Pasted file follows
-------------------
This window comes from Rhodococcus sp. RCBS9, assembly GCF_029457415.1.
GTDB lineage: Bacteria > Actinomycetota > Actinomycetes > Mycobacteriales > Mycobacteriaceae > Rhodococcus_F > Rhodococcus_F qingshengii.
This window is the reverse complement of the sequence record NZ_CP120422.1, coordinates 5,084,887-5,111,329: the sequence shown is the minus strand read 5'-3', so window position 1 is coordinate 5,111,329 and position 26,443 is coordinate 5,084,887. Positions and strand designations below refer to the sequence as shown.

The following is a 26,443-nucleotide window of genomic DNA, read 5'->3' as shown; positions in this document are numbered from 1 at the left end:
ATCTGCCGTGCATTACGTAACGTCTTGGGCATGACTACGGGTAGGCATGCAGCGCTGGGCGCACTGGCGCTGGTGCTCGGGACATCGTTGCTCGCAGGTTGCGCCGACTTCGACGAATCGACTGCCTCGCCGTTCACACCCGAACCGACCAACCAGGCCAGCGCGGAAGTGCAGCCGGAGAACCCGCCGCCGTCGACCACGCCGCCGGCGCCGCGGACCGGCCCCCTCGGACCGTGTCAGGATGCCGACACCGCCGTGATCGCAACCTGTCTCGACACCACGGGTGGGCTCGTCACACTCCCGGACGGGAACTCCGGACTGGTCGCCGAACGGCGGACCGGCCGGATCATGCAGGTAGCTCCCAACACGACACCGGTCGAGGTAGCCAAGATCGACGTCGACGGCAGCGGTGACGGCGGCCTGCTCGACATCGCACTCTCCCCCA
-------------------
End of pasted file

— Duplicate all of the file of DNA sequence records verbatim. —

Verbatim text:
This window comes from Rhodococcus sp. RCBS9, assembly GCF_029457415.1.
GTDB lineage: Bacteria > Actinomycetota > Actinomycetes > Mycobacteriales > Mycobacteriaceae > Rhodococcus_F > Rhodococcus_F qingshengii.
This window is the reverse complement of the sequence record NZ_CP120422.1, coordinates 5,084,887-5,111,329: the sequence shown is the minus strand read 5'-3', so window position 1 is coordinate 5,111,329 and position 26,443 is coordinate 5,084,887. Positions and strand designations below refer to the sequence as shown.

The following is a 26,443-nucleotide window of genomic DNA, read 5'->3' as shown; positions in this document are numbered from 1 at the left end:
ATCTGCCGTGCATTACGTAACGTCTTGGGCATGACTACGGGTAGGCATGCAGCGCTGGGCGCACTGGCGCTGGTGCTCGGGACATCGTTGCTCGCAGGTTGCGCCGACTTCGACGAATCGACTGCCTCGCCGTTCACACCCGAACCGACCAACCAGGCCAGCGCGGAAGTGCAGCCGGAGAACCCGCCGCCGTCGACCACGCCGCCGGCGCCGCGGACCGGCCCCCTCGGACCGTGTCAGGATGCCGACACCGCCGTGATCGCAACCTGTCTCGACACCACGGGTGGGCTCGTCACACTCCCGGACGGGAACTCCGGACTGGTCGCCGAACGGCGGACCGGCCGGATCATGCAGGTAGCTCCCAACACGACACCGGTCGAGGTAGCCAAGATCGACGTCGACGGCAGCGGTGACGGCGGCCTGCTCGACATCGCACTCTCCCCCA